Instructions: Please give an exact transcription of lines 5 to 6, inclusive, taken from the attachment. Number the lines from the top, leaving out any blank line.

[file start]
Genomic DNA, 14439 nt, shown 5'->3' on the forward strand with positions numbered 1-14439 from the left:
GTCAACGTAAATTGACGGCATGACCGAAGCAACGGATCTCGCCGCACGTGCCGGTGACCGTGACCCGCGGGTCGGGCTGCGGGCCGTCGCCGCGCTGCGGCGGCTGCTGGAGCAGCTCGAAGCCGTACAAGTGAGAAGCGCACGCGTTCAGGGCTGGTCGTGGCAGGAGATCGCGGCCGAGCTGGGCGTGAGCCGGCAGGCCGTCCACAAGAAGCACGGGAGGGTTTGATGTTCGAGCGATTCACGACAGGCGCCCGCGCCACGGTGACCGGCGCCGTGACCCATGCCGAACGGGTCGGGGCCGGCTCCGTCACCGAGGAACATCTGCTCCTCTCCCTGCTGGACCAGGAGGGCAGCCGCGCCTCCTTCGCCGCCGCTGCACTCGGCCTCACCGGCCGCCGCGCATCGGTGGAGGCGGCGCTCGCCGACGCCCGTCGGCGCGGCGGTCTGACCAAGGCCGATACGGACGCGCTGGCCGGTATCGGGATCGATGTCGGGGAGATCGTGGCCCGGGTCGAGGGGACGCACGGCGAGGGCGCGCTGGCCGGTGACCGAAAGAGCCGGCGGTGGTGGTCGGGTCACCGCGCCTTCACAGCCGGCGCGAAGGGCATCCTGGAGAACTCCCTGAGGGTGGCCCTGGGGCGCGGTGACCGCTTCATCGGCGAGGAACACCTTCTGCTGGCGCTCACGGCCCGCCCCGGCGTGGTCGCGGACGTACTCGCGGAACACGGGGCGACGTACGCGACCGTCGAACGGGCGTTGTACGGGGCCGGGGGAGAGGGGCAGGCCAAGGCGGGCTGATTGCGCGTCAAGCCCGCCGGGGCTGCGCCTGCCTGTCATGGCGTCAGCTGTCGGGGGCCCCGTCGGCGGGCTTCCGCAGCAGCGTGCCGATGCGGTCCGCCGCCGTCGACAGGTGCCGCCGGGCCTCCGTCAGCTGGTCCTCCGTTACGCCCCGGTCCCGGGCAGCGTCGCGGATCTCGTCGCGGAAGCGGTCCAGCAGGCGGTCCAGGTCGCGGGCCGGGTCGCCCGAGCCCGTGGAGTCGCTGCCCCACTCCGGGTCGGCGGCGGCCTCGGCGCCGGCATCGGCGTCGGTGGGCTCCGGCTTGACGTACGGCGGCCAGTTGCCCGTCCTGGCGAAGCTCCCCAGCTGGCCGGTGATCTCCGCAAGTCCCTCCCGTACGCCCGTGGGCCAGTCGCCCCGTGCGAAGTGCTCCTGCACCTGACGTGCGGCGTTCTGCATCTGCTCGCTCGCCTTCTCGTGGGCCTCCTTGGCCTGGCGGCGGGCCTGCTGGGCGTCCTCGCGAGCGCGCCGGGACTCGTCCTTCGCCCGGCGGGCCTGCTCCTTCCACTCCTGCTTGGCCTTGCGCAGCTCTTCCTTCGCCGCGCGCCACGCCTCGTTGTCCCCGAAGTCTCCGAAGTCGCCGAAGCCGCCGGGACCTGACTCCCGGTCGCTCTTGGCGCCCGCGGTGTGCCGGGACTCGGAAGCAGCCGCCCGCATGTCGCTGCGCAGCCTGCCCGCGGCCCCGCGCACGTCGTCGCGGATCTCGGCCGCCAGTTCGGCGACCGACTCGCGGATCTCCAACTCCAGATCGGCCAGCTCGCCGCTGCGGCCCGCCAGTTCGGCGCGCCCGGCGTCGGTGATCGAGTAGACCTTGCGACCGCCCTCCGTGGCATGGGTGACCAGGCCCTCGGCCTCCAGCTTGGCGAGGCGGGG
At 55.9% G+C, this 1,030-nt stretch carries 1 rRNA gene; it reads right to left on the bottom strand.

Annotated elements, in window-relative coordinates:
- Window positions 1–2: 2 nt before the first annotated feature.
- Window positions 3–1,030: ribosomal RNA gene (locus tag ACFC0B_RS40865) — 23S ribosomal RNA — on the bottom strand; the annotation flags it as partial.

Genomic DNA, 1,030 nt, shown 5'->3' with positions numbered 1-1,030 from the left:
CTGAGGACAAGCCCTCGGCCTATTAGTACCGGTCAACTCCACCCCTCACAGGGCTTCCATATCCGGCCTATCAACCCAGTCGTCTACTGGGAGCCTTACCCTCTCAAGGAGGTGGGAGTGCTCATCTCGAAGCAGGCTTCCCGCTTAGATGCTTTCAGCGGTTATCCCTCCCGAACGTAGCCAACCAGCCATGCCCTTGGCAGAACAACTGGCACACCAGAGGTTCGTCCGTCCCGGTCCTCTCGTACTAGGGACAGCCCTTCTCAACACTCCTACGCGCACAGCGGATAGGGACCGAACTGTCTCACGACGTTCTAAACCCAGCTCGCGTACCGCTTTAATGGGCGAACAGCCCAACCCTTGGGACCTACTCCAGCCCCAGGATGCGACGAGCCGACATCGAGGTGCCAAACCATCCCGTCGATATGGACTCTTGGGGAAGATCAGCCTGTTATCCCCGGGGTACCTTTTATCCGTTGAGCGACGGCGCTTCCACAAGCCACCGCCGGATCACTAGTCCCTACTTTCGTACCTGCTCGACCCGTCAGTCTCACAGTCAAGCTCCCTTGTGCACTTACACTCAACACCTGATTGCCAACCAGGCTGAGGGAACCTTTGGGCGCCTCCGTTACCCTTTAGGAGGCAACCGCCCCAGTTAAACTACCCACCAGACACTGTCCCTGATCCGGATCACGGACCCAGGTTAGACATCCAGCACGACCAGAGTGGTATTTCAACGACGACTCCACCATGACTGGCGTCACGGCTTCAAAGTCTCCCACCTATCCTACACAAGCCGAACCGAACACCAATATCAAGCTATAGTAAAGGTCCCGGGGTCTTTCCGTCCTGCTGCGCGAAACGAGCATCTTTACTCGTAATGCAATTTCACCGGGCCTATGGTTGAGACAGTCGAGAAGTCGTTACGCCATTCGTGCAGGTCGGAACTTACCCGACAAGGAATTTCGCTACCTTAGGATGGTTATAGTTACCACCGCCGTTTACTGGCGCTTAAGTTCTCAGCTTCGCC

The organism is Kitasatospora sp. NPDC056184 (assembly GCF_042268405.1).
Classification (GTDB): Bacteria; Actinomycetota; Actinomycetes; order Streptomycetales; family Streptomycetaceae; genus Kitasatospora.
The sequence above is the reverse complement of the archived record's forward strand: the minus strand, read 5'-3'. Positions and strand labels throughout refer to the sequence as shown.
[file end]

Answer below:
- Window positions 1–2: 2 nt before the first annotated feature.
- Window positions 3–1,030: ribosomal RNA gene (locus tag ACFC0B_RS40865) — 23S ribosomal RNA — on the bottom strand; the annotation flags it as partial.